Elvis at 80: The King still rules

Story highlights

  • Elvis Presley would have turned 80 years old this week
  • A new website featuring his music and Spotify playlists helping fans celebrate
  • Biographer believes Elvis would have returned to gospel music had he lived

(CNN)In 1992, the U.S. Postal Service had a vote to determine which image of Elvis Presley should go on a stamp: a rendering of the youthful, late '50s King or the beefier, early-'70s version.

The runaway victor was Young Elvis. It remains one of the most popular stamps of all time.
But these days, it seems like '70s Elvis -- also known as "Fat Elvis" -- was the ultimate winner, with common perceptions of the singer focused on the glittery, jumpsuited performer who became the template for a thousand Vegas impersonators: a self-parody.
    That's a shame, because the music of Elvis Aron Presley -- who would have turned 80 on Thursday -- remains as raw, direct and immediate as ever.
    "What's there is the warmth, the particularity of communication," says Peter Guralnick, whose two-volume Elvis biography -- "Last Train to Memphis" and "Careless Love" -- remains the definitive chronicle of the singer. "It has to do with that unique talent for communication Elvis had from the very beginning, and that people recognized long before they ever saw him or had an image of him. It was something in his voice that proclaimed it's different."
    There's no question that early Elvis -- the pre-Army idol -- retains a primal, unclassifiable force. Songs such as "That's All Right, Mama," "Hound Dog" and "All Shook Up" don't fit into any formula; they still seem as fresh and electric as the day they were released.
    But even the later, more overly produced material -- "Suspicious Minds," "Kentucky Rain," "Way Down" -- demonstrate an artist who, simply, connected. (And it wasn't like the early Elvis wasn't equally polished. "Hound Dog," that minute-fifty of headlong fury, took 31 takes -- 31 takes! -- before Elvis was satisfied.)
    "I don't sound like nobody," he famously said, and it was true.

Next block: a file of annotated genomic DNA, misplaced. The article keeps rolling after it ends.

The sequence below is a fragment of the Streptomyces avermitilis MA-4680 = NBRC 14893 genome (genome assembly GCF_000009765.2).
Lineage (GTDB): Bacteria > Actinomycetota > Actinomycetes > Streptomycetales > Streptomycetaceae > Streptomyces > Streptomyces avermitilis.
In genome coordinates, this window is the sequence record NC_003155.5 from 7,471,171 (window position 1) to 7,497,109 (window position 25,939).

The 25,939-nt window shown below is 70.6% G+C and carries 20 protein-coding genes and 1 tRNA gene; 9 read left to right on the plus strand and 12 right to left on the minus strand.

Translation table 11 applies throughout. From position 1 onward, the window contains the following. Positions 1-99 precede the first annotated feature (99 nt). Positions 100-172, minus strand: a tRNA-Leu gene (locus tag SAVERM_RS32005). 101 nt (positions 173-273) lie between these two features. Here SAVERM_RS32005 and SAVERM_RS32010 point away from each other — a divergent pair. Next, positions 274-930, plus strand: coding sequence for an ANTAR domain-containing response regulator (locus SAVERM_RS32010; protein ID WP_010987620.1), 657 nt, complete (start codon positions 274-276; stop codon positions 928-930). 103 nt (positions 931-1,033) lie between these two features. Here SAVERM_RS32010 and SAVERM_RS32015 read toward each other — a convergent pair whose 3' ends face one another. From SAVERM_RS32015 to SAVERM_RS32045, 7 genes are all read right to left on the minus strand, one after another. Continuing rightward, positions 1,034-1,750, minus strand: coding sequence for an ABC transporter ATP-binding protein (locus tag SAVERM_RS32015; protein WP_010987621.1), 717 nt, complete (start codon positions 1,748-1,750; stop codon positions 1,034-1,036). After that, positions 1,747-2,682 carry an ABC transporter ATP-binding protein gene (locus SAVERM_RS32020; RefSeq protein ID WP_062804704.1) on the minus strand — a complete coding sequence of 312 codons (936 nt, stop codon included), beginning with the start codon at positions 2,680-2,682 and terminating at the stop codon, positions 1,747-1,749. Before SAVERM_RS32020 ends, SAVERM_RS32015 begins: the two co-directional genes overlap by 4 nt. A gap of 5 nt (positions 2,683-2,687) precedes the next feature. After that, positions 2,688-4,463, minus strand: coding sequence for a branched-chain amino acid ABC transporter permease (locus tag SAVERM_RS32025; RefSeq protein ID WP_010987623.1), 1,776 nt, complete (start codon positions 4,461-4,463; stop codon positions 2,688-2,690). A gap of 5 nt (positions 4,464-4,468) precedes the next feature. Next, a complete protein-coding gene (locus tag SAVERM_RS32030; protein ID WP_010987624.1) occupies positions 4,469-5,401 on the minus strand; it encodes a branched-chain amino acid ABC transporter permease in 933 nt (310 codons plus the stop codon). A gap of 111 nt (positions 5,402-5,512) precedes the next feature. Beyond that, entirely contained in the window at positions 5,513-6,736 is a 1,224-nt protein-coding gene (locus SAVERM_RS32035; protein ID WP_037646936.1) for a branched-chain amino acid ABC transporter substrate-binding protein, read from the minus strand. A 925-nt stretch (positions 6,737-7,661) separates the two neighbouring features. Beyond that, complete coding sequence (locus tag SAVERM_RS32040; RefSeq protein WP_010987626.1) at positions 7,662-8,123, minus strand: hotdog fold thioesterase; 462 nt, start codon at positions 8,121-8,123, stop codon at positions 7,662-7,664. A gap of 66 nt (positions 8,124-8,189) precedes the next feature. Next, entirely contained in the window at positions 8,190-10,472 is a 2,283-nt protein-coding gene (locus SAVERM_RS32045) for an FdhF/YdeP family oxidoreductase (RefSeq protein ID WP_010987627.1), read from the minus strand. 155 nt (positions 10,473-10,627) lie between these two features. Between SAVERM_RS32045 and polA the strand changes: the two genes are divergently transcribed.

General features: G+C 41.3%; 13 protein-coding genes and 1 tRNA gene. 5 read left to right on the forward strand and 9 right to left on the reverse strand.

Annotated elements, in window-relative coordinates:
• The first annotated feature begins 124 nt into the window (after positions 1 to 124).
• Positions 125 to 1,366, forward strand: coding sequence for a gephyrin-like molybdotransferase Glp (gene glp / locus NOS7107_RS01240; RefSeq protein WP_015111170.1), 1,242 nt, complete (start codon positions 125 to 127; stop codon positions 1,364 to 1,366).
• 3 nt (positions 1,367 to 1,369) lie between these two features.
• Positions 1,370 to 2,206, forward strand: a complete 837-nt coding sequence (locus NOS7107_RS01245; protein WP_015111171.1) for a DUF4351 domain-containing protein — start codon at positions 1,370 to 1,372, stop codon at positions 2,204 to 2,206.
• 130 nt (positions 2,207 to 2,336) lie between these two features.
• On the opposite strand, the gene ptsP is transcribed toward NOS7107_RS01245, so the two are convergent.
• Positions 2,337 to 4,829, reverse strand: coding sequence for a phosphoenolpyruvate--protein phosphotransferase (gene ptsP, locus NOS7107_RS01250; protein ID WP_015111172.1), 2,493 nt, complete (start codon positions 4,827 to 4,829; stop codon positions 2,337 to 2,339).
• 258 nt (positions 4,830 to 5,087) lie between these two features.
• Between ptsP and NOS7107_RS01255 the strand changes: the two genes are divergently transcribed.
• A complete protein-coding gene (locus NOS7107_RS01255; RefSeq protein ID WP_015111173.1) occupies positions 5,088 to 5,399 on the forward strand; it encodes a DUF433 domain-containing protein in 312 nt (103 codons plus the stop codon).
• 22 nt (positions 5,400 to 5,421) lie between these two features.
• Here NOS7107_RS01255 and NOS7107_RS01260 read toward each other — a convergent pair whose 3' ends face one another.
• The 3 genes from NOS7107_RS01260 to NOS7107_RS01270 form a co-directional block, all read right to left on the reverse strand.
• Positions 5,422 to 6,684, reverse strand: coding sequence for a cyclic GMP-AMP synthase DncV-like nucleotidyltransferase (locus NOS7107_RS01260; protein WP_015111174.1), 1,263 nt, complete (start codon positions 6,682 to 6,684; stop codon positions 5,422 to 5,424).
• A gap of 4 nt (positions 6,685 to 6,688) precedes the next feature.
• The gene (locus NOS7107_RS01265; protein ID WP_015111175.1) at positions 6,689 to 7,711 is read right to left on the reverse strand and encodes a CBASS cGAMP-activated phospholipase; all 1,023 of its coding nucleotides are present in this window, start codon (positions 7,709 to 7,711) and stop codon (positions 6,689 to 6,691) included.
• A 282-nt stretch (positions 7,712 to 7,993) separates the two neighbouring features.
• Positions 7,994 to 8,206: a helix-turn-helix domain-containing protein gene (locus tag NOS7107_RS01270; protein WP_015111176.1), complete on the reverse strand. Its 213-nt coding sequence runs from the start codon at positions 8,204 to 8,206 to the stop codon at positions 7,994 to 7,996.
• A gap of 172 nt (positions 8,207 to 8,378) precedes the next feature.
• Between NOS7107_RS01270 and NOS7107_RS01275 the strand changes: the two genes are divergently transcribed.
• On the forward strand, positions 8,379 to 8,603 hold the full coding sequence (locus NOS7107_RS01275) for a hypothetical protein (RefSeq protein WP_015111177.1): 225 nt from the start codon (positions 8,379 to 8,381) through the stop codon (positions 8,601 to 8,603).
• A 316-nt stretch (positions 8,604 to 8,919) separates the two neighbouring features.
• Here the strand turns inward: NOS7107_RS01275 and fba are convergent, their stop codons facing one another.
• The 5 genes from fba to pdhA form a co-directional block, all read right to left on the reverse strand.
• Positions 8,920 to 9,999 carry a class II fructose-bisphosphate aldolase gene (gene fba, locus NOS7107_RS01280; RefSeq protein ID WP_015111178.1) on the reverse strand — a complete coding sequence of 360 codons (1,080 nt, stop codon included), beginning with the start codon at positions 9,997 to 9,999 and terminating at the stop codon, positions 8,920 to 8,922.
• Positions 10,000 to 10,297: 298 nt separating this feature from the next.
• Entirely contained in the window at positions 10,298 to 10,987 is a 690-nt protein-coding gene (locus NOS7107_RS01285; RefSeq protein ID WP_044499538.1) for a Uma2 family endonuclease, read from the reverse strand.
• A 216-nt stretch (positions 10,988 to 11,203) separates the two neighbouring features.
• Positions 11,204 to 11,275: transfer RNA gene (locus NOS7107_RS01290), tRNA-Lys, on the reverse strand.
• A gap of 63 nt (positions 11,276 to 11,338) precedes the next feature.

Part of the tragedy of Elvis is that he never got a chance to recover from his 1970s decline, in which he was hobbled by drug use and weight problems. It's easy to forget that he was just 42 when he died in 1977. He seemed a generation older.
    Elvis' 80th isn't going unremarked, of course, and is being celebrated in 21st-century style. There's a new website, www.elvisthemusic.com, and Spotify has called on fans to nominate their favorite Elvis songs to create an "#Elvis80" playlist. Guralnick's books were recently released in an enhanced e-book format with multimedia additions.
    There's no reason an 80-year-old Elvis couldn't have stayed sharp, ready to be produced by a T-Bone Burnett or Rick Rubin. Willie Nelson turned 80 last year and released two albums; Tony Bennett, who's 88, collaborated with Lady Gaga and is up for a Grammy.
    Guralnick believes that, had Elvis lived, he would have returned to his first love: gospel.
    "He was so passionate about gospel music," he says. "I think he would have found enormous satisfaction in exploring gospel music, both traditional and progressive."
    We'll just have to make do with what we have: a rich body of work from a brilliant artist.
    "What you want to be open to is art. The immediacy of art. And I think that's what remains in Elvis' music," says Guralnick.
    That's one hell of a stamp.